I’ve recently discovered The Kitchn’s free “Cooking School.” Although technically its “classes” took place over a year and a half ago, all of the lessons are still up there, and they are really useful!
I don’t really consider myself to be a “beginning” cook anymore– I’d say I’m at the beginner’s end of intermediate, if that makes sense. But I find the Kitchn’s articles to be really great at covering the fundamentals of cooking in a way that is fun and interesting. I always end up learning something that I didn’t know I didn’t know, if that makes sense.
Here are a few Kitchn posts that I think go really well together: about how onions, garlic & veggies often go together to form the base of meals, and the best and most efficient way to prepare them.
For the easiest chopping, start with Cooking School Day 1: Knife Skills. My roommate and I currently don’t have any super-sharp knives, which is somewhat annoying. Thanks to this article, I know what we should be aiming for in the knife-department.
Next, Cooking School Day 2: Onions & Garlic. Some basic info about the onion and garlic plants themselves.
We control the “bite” and overall flavor of onions and garlic in two ways: the size of the cut and the cooking time. Smaller bits of onion and garlic will melt into a dish, becoming a subtle presence that gently infuses the whole dish, while large slices will have a more dominant presence. Also, the longer you cook onions and garlic, the more their flavor goes from sharp and biting to sweet and unctuous.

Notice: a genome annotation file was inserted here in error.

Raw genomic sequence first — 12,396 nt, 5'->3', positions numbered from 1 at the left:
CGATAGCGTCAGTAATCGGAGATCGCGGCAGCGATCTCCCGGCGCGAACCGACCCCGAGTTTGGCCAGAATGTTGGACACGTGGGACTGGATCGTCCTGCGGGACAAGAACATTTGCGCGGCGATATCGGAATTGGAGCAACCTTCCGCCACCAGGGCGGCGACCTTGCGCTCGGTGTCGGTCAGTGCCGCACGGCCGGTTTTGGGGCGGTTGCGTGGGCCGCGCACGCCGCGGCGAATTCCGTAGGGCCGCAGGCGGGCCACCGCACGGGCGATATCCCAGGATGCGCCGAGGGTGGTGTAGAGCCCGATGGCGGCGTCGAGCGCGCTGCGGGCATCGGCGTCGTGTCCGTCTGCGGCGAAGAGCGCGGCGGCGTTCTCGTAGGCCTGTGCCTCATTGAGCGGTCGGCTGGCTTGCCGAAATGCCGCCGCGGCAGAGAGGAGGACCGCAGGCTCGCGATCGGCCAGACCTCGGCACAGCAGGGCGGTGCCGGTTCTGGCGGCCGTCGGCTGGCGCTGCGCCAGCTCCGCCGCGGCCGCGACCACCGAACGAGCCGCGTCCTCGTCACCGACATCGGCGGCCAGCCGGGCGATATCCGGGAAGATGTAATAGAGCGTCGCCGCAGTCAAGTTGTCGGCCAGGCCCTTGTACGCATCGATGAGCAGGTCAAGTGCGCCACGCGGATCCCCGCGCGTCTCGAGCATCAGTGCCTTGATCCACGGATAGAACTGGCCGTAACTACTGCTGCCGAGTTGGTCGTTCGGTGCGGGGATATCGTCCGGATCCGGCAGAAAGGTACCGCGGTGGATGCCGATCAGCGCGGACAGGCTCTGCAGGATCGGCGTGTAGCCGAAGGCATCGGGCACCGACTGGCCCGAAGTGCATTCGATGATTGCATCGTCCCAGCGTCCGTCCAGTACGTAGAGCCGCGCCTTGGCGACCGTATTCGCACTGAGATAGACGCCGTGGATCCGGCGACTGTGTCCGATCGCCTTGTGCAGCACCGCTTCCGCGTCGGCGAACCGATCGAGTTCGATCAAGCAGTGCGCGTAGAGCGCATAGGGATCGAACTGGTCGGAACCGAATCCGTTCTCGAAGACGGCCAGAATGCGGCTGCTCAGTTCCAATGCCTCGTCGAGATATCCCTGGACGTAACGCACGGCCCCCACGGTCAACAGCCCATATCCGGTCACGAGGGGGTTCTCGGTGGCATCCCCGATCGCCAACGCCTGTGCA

Next, Cooking School Day 3: Vegetables. I love the common-sense, straight-forward tone of this article:
Vegetables are fairly logical things. Spend a few minutes looking at a new, unfamiliar vegetable, and you can probably figure out how you’re supposed to chop it up: Remove inedible bits like stems, seeds, cores, and rinds. Remove peels if they seem tough. When you’re down to just the edible parts, start paring it down to bite-sized pieces by first slicing the vegetable from top to bottom — usually through the stem or the root. From there, it’s a matter of continuing to cut the vegetable into smaller and smaller pieces.
The article makes the point that in order for vegetables to cook evenly, you want to make sure you cut it into pieces that are all somewhat the same size and thickness.
This is honestly kind of embarrassing, but I never really gave my vegetable piece “sizes” that much thought before. I used to just try to get through chopping as quickly as possible, stopping when things looked “close enough.” Now I realize it might be worth it to pay more attention, if only so it’s easier to cook the dish evenly later on..
Finally, How To Roast Any Vegetable: My favorite article in this post!!! Makes roasting seem so straight-forward and easy.
I usually use a mild olive oil when roasting vegetables, but you could also use coconut oil, avocado oil, or any other oil you like to use. Also, I usually toss the vegetables with my hands so I can rub the oil into the vegetables and make sure they’re evenly coated.
Last but not least, toss your vegetables with some salt. You can add black pepper or any other seasonings, as well. Again, be generous, but not excessive — add enough salt and other seasonings so that each piece of vegetable gets a little.
The article gives suggested cooking times for different categories of veggies. It also has cool combination suggestions, like putting beets, sweet potatoes, turnip, and fennel all together.
Definitely check these articles out!